, and made the country suzerain
Suzerainty
Suzerainty occurs where a region or people is a tributary to a more powerful entity which controls its foreign affairs while allowing the tributary vassal state some limited domestic autonomy. The dominant entity in the suzerainty relationship, or the more powerful entity itself, is called a...

. The term Serbian revolution was coined by a German academic historiographer, Leopold von Ranke
Leopold von Ranke
Leopold von Ranke was a German historian, considered one of the founders of modern source-based history. Ranke set the standards for much of later historical writing, introducing such ideas as reliance on primary sources , an emphasis on narrative history and especially international politics .-...

, in his book Die Serbische Revolution, published in 1829. These events marked the foundation of modern Serbia.

The period is further divided as follows:
  • First Serbian Uprising
    First Serbian Uprising
    The First Serbian Uprising was the first stage of the Serbian Revolution , the successful wars of independence that lasted for 9 years and approximately 9 months , during which Serbia perceived itself as an independent state for the first time after more than three centuries of Ottoman rule and...

     (1804–13), led by Karađorđe Petrović
  • Hadži Prodan's revolt
    Hadži Prodanova buna
    Hadži Prodan's Revolt was an interphase between the two major uprisings in Serb populated parts of the Ottoman Empire. Despite the collapse of the First Serbian Uprising in 1813, the tensions in the Pashaluk of Belgrade nevertheless persisted. In 1814 an revolt was launched by Hadži Prodan...

     (1814)
  • Second Serbian Uprising
    Second Serbian Uprising
    The Second Serbian Uprising was a second phase of the Serbian revolution against the Ottoman Empire, which erupted shortly after the re-annexation of the country to the Ottoman Empire, in 1813. The occupation was enforced following the defeat of the First Serbian Uprising , during which Serbia...

     (1815) under Miloš Obrenović
  • Official recognition of the Serbian state (1815–1833)


The Proclamation
The Proclamation
The Proclamation of 1809 refers to the political document of Serbian revolution which marked the foundation of modern Serbia. It was issued by Karadjordje in the newly appointed capital Belgrade, which represented the peak of the Serbian revolution...

(1809) by Karađorđe in the capital Belgrade
Belgrade
Belgrade is the capital and largest city of Serbia. It is located at the confluence of the Sava and Danube rivers, where the Pannonian Plain meets the Balkans. According to official results of Census 2011, the city has a population of 1,639,121. It is one of the 15 largest cities in Europe...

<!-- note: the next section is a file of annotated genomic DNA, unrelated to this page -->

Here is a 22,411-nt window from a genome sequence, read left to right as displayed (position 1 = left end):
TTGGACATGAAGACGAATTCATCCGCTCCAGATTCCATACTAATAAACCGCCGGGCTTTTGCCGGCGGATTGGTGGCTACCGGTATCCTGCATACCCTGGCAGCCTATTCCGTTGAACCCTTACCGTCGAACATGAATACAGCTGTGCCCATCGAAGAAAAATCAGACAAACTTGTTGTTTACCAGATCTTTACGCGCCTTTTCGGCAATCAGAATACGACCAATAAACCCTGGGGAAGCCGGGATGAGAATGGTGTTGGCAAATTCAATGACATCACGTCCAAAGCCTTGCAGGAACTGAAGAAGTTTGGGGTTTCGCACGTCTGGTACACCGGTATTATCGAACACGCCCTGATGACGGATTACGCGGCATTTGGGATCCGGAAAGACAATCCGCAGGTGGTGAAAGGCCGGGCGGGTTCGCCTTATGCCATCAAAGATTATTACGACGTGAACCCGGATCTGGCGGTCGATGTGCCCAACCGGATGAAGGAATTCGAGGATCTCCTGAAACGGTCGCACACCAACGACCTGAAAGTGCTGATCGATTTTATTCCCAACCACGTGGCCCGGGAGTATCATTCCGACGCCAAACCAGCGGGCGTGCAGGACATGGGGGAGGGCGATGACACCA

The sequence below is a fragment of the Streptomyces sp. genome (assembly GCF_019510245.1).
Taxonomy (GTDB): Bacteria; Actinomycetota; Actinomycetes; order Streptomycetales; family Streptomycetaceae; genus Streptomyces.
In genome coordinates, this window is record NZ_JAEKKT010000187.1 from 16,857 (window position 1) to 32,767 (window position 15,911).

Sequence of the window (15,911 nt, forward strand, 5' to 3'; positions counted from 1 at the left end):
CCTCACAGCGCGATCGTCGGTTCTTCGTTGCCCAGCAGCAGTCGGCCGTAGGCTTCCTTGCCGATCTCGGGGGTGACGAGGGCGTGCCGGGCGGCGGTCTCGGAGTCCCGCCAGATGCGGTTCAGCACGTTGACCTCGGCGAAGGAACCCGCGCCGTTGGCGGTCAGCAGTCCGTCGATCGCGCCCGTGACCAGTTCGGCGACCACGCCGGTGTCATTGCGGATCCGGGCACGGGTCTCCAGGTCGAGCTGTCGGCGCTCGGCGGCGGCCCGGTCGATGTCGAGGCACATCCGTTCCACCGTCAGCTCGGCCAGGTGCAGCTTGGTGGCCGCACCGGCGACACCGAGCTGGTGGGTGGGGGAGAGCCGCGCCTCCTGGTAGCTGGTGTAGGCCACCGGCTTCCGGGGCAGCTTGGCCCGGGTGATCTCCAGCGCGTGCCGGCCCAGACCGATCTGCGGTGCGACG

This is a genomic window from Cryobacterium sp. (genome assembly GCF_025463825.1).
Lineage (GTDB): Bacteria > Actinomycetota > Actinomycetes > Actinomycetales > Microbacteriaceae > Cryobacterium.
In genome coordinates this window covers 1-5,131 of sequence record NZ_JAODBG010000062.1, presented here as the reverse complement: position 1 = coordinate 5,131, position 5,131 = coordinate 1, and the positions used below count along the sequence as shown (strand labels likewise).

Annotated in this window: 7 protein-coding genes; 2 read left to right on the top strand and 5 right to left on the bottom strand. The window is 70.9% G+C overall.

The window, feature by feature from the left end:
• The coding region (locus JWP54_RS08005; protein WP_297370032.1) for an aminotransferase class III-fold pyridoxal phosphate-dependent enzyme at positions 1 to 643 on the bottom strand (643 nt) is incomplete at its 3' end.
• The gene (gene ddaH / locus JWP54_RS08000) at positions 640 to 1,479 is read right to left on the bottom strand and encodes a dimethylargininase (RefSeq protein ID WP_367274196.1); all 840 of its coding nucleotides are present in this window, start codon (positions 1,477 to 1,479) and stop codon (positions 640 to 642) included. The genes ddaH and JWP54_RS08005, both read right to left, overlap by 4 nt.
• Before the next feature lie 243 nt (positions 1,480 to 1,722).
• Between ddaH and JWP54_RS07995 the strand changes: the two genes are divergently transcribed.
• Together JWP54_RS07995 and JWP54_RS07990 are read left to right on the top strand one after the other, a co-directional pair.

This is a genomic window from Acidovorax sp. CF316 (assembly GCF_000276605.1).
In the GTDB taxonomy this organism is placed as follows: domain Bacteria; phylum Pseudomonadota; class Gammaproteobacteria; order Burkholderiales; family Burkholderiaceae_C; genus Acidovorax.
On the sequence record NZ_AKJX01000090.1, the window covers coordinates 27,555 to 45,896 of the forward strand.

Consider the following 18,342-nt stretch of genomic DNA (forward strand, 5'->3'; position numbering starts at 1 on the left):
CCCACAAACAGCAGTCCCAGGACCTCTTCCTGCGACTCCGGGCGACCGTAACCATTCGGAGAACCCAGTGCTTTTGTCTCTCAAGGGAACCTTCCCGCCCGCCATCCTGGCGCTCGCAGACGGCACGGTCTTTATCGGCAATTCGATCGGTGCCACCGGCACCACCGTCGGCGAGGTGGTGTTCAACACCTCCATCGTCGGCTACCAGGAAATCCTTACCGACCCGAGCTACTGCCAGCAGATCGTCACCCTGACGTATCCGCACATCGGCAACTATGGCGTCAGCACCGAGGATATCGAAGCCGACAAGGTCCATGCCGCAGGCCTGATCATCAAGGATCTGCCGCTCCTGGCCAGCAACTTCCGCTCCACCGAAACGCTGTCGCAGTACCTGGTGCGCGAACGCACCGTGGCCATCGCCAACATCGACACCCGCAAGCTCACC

probably represented the apex of the first phase. It called for national unity, drawing on Serbian history to demand the freedom of religion
Freedom of religion
Freedom of religion is a principle that supports the freedom of an individual or community, in public or private, to manifest religion or belief in teaching, practice, worship, and observance; the concept is generally recognized also to include the freedom to change religion or not to follow any...

 and formal, written rule of law
Rule of law
The rule of law, sometimes called supremacy of law, is a legal maxim that says that governmental decisions should be made by applying known principles or laws with minimal discretion in their application...

, both of which the Ottoman Empire had failed to provide. It also called on Serbs to stop paying tax
Tax
To tax is to impose a financial charge or other levy upon a taxpayer by a state or the functional equivalent of a state such that failure to pay is punishable by law. Taxes are also imposed by many subnational entities...

es to the Porte, deemed unfair as based on religious affiliation. Apart from dispensing with poll tax on non-Muslims (jizya
Jizya
Under Islamic law, jizya or jizyah is a per capita tax levied on a section of an Islamic state's non-Muslim citizens, who meet certain criteria...

), the revolutionaries also abolished all feudal
Ziamet
Ziamet was a form of land tenure in Ottoman Empire, consisting in grant of lands or revenues by the Ottoman Sultan to an individual in compensation for his services, especially military services. The ziamet system was introduced by Osman I who granted land tenure to his troops...

 obligations in 1806, only 15 years after the French revolution
French Revolution
The French Revolution , sometimes distinguished as the 'Great French Revolution' , was a period of radical social and political upheaval in France and Europe. The absolute monarchy that had ruled France for centuries collapsed in three years...

, peasant and serf emancipation thus representing a major social break with the past. The rule of Miloš Obrenović consolidated the achievements of the Uprisings, leading to the proclamation of the first constitution in the Balkans and the establishment of the oldest Balkan institution of higher learning still in existence, the Great Academy of Belgrade